A family member is in the market for a "new" car (Not necessarily brand new) and is interested in using the Edmunds Price Promise service to save time finding contacts (and then contact them manually) at each dealership for the brand of the car she is interested in, in our local area.

We wonder if we might be quoted cheaper if we were to contact the dealerships ourselves, due to the idea that Edmunds might be getting money in exchange for people using this service, which would (of course) likely lead to relatively higher prices being presented through use of the above service ("Nothing comes for free").

Not asking anyone else to test this principle (We can do that, and report back for others benefit), but does anyone know whether this is the case, or not?

1 Answer 1


Yes, Edmunds gets money from the dealerships in this program.

According to this USA Today article from 2013, dealers pay Edmunds a monthly fee to participate in the program. This contrasts with TrueCar.com, a similar service, where dealers pay a fee for each sale.

And yes, it is certainly possible to negotiate a lower price than the Edmunds Price Promise quote, if you enjoy haggling. The purpose of the program is not to get you the best price, just the easiest buying experience.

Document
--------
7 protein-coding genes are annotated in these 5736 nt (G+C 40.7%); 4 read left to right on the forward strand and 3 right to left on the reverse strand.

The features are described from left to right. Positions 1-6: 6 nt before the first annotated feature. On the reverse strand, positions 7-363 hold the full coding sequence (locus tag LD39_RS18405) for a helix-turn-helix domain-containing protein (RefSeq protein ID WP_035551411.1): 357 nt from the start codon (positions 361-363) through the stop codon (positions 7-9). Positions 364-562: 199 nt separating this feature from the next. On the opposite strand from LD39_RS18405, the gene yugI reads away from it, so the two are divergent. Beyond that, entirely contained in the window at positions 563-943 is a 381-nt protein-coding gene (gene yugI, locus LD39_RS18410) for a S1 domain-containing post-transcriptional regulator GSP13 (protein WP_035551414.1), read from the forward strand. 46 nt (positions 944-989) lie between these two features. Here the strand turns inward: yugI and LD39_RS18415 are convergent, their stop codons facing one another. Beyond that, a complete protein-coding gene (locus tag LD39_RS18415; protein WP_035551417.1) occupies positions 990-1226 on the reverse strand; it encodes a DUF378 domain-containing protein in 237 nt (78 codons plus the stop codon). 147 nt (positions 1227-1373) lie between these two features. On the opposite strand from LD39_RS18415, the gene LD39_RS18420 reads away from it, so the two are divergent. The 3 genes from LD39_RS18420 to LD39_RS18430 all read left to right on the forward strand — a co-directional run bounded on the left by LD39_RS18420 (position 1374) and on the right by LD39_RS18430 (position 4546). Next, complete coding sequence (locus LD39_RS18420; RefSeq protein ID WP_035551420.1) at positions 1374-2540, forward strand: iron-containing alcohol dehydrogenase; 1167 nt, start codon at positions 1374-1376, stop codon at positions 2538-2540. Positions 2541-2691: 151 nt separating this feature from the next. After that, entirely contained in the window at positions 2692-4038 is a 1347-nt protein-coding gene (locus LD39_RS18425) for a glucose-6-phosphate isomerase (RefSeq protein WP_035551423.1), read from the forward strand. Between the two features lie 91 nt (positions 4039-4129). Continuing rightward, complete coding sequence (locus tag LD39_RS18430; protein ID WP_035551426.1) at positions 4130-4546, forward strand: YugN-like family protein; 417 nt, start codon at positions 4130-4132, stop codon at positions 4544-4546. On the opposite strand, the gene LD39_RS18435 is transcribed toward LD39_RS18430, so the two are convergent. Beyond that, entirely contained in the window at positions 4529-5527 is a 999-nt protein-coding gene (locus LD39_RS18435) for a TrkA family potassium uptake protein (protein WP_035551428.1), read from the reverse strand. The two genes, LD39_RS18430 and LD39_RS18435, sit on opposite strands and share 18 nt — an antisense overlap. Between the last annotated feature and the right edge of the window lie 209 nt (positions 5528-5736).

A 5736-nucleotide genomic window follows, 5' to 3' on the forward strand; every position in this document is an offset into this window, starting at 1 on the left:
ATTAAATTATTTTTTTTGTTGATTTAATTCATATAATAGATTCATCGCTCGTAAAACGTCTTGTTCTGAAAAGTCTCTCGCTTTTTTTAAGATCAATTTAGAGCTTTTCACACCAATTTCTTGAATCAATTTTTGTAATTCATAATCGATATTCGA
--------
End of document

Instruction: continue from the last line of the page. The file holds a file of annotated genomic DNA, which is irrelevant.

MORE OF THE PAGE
From the USA Today article:

Edmunds.com's price promise business model is designed to take the uncertainty out of pricing, speed up the buying process and also comes with the expectation that the customer will be given top-notch customer service.

Dealers who have participated find that they are able to sell their cars for $300 to $500 more than consumers who go through the more traditional price quote request process.

Customers, [Edmunds.com president and chief operating officer Seth] Berkowitz said, are willing to pay a little more than the best possible deal if they can save time, get great customer service and know they are getting a fair price.

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